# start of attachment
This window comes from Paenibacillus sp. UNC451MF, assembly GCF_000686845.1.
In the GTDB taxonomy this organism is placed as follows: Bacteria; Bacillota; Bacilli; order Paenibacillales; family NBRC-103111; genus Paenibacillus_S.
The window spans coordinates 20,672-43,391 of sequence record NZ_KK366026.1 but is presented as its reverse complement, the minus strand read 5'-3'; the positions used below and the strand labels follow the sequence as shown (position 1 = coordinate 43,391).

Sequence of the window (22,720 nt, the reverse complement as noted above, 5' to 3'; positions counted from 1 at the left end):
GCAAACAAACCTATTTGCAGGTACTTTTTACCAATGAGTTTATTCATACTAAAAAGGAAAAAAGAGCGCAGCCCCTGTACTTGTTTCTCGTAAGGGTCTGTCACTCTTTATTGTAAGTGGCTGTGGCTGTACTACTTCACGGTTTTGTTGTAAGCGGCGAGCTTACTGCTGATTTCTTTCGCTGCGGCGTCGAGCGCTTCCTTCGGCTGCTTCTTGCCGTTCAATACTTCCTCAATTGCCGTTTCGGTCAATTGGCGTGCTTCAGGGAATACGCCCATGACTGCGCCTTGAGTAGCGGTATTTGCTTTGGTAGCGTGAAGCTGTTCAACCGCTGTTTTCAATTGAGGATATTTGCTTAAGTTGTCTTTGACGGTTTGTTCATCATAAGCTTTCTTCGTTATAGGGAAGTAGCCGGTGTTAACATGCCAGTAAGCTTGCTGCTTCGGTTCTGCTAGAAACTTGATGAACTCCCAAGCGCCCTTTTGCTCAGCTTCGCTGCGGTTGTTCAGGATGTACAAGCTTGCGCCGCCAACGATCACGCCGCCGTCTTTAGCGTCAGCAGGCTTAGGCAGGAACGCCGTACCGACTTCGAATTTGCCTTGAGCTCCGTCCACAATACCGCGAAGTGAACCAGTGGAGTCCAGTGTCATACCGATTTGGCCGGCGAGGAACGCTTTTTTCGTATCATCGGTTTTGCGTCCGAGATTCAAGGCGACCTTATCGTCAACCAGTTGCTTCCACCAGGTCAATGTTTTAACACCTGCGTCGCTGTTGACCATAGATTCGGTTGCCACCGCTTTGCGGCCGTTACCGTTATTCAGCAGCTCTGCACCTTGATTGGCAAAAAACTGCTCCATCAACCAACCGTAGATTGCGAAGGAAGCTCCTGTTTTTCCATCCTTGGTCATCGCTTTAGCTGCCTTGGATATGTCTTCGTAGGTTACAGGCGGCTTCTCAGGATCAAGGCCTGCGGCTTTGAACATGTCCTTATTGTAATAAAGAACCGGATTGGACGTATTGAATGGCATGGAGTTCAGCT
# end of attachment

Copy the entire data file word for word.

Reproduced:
This window comes from Paenibacillus sp. UNC451MF, assembly GCF_000686845.1.
In the GTDB taxonomy this organism is placed as follows: Bacteria; Bacillota; Bacilli; order Paenibacillales; family NBRC-103111; genus Paenibacillus_S.
The window spans coordinates 20,672-43,391 of sequence record NZ_KK366026.1 but is presented as its reverse complement, the minus strand read 5'-3'; the positions used below and the strand labels follow the sequence as shown (position 1 = coordinate 43,391).

Sequence of the window (22,720 nt, the reverse complement as noted above, 5' to 3'; positions counted from 1 at the left end):
GCAAACAAACCTATTTGCAGGTACTTTTTACCAATGAGTTTATTCATACTAAAAAGGAAAAAAGAGCGCAGCCCCTGTACTTGTTTCTCGTAAGGGTCTGTCACTCTTTATTGTAAGTGGCTGTGGCTGTACTACTTCACGGTTTTGTTGTAAGCGGCGAGCTTACTGCTGATTTCTTTCGCTGCGGCGTCGAGCGCTTCCTTCGGCTGCTTCTTGCCGTTCAATACTTCCTCAATTGCCGTTTCGGTCAATTGGCGTGCTTCAGGGAATACGCCCATGACTGCGCCTTGAGTAGCGGTATTTGCTTTGGTAGCGTGAAGCTGTTCAACCGCTGTTTTCAATTGAGGATATTTGCTTAAGTTGTCTTTGACGGTTTGTTCATCATAAGCTTTCTTCGTTATAGGGAAGTAGCCGGTGTTAACATGCCAGTAAGCTTGCTGCTTCGGTTCTGCTAGAAACTTGATGAACTCCCAAGCGCCCTTTTGCTCAGCTTCGCTGCGGTTGTTCAGGATGTACAAGCTTGCGCCGCCAACGATCACGCCGCCGTCTTTAGCGTCAGCAGGCTTAGGCAGGAACGCCGTACCGACTTCGAATTTGCCTTGAGCTCCGTCCACAATACCGCGAAGTGAACCAGTGGAGTCCAGTGTCATACCGATTTGGCCGGCGAGGAACGCTTTTTTCGTATCATCGGTTTTGCGTCCGAGATTCAAGGCGACCTTATCGTCAACCAGTTGCTTCCACCAGGTCAATGTTTTAACACCTGCGTCGCTGTTGACCATAGATTCGGTTGCCACCGCTTTGCGGCCGTTACCGTTATTCAGCAGCTCTGCACCTTGATTGGCAAAAAACTGCTCCATCAACCAACCGTAGATTGCGAAGGAAGCTCCTGTTTTTCCATCCTTGGTCATCGCTTTAGCTGCCTTGGATATGTCTTCGTAGGTTACAGGCGGCTTCTCAGGATCAAGGCCTGCGGCTTTGAACATGTCCTTATTGTAATAAAGAACCGGATTGGACGTATTGAATGGCATGGAGTTCAGCT